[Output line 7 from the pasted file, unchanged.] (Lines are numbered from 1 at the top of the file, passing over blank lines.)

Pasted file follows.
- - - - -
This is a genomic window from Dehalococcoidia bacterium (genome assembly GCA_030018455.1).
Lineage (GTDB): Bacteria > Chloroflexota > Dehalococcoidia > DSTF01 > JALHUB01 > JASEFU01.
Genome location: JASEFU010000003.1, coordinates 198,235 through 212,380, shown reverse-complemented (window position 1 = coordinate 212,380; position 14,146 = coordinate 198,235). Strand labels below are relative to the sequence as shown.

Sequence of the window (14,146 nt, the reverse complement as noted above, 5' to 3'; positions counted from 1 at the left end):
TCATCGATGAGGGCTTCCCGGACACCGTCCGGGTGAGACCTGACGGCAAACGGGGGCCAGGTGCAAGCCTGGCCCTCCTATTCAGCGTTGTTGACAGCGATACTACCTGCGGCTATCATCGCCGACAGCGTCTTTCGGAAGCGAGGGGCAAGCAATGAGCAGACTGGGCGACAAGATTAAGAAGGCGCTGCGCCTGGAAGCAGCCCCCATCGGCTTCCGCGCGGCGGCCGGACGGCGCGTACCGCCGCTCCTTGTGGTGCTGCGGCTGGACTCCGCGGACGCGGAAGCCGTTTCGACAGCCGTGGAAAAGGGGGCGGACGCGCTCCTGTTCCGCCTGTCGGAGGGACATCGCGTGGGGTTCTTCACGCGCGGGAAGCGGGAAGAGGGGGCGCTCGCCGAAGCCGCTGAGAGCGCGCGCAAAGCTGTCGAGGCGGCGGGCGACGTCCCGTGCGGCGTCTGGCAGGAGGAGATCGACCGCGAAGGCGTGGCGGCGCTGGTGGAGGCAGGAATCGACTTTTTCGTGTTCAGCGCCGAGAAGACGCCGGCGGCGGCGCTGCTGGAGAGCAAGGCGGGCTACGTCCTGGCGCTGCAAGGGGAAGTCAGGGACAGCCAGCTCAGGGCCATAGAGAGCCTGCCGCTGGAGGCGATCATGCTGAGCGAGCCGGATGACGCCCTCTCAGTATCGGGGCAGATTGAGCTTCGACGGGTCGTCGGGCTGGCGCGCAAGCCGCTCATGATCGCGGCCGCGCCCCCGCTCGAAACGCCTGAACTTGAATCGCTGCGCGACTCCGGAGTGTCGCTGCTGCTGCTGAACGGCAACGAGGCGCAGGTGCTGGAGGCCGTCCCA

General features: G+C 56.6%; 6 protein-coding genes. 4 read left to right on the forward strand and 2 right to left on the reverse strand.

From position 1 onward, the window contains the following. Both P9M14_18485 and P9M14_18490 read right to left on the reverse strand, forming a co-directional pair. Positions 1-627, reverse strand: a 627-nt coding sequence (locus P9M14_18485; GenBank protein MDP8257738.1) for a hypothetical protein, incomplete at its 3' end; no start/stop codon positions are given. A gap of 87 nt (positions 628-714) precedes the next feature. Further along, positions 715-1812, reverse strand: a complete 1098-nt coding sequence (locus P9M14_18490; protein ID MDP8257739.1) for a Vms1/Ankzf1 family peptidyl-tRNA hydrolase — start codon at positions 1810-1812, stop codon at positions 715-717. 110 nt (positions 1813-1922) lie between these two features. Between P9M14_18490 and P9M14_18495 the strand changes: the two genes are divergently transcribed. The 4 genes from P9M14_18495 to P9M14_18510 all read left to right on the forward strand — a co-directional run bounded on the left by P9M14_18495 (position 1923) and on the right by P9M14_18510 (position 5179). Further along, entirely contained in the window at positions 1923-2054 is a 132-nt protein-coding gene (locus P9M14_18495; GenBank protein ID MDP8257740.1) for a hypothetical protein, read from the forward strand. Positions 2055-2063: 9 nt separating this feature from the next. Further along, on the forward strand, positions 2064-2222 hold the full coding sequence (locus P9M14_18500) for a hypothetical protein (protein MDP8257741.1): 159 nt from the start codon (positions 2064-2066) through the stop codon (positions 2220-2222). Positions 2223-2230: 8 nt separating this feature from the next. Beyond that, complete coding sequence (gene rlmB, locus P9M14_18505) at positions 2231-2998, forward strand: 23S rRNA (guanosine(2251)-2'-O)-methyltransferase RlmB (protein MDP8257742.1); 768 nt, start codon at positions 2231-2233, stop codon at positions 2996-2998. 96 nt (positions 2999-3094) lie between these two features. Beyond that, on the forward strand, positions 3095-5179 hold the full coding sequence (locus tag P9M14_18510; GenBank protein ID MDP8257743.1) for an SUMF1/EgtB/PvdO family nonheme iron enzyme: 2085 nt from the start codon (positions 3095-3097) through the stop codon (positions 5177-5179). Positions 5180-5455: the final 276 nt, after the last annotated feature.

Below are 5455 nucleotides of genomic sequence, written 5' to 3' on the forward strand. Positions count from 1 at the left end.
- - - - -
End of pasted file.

From position 1 onward, the window contains the following. Both P9M14_18485 and P9M14_18490 read right to left on the reverse strand, forming a co-directional pair. Positions 1-627, reverse strand: a 627-nt coding sequence (locus P9M14_18485; GenBank protein MDP8257738.1) for a hypothetical protein, incomplete at its 3' end; no start/stop codon positions are given. A gap of 87 nt (positions 628-714) precedes the next feature. Further along, positions 715-1812, reverse strand: a complete 1098-nt coding sequence (locus P9M14_18490; protein ID MDP8257739.1) for a Vms1/Ankzf1 family peptidyl-tRNA hydrolase — start codon at positions 1810-1812, stop codon at positions 715-717. 110 nt (positions 1813-1922) lie between these two features. Between P9M14_18490 and P9M14_18495 the strand changes: the two genes are divergently transcribed. The 4 genes from P9M14_18495 to P9M14_18510 all read left to right on the forward strand — a co-directional run bounded on the left by P9M14_18495 (position 1923) and on the right by P9M14_18510 (position 5179). Further along, entirely contained in the window at positions 1923-2054 is a 132-nt protein-coding gene (locus P9M14_18495; GenBank protein ID MDP8257740.1) for a hypothetical protein, read from the forward strand. Positions 2055-2063: 9 nt separating this feature from the next. Further along, on the forward strand, positions 2064-2222 hold the full coding sequence (locus P9M14_18500) for a hypothetical protein (protein MDP8257741.1): 159 nt from the start codon (positions 2064-2066) through the stop codon (positions 2220-2222). Positions 2223-2230: 8 nt separating this feature from the next. Beyond that, complete coding sequence (gene rlmB, locus P9M14_18505) at positions 2231-2998, forward strand: 23S rRNA (guanosine(2251)-2'-O)-methyltransferase RlmB (protein MDP8257742.1); 768 nt, start codon at positions 2231-2233, stop codon at positions 2996-2998. 96 nt (positions 2999-3094) lie between these two features. Beyond that, on the forward strand, positions 3095-5179 hold the full coding sequence (locus tag P9M14_18510; GenBank protein ID MDP8257743.1) for an SUMF1/EgtB/PvdO family nonheme iron enzyme: 2085 nt from the start codon (positions 3095-3097) through the stop codon (positions 5177-5179). Positions 5180-5455: the final 276 nt, after the last annotated feature.